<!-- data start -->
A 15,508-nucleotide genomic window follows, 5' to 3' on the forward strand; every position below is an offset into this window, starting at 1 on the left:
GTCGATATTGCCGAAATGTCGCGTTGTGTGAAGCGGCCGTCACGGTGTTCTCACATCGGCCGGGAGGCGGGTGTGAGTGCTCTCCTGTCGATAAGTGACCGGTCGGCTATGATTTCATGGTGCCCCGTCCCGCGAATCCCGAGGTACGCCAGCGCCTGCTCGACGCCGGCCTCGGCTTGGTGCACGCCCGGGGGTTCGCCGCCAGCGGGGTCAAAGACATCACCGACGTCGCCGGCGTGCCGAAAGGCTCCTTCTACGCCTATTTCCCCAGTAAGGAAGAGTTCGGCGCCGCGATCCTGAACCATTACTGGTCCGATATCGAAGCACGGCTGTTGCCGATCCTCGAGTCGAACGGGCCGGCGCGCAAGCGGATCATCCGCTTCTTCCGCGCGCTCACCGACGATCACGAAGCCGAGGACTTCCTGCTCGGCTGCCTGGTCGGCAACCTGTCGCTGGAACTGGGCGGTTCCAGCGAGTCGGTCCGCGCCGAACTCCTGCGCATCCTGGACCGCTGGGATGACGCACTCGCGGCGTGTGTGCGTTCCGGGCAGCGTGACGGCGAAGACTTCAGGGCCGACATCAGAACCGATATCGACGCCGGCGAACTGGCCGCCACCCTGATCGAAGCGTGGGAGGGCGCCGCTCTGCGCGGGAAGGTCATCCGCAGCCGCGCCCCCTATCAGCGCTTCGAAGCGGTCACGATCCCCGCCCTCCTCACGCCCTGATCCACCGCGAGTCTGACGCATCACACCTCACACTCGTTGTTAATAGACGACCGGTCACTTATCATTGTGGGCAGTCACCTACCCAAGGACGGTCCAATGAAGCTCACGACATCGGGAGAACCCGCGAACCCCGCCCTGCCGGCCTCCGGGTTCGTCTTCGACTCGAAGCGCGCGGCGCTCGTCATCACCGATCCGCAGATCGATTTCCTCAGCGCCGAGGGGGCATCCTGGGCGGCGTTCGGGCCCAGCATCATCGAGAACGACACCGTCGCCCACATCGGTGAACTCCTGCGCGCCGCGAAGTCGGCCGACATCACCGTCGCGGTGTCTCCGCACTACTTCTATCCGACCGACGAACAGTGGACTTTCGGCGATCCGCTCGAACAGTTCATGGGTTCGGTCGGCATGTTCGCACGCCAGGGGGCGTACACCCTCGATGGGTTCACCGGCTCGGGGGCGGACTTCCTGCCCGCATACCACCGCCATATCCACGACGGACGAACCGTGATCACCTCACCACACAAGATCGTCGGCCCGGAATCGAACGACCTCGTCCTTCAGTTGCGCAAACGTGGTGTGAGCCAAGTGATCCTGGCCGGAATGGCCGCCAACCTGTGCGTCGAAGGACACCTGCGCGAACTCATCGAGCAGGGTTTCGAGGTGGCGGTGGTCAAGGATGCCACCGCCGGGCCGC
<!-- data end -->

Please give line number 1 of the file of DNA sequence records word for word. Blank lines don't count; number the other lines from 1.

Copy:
A 15,508-nucleotide genomic window follows, 5' to 3' on the forward strand; every position below is an offset into this window, starting at 1 on the left: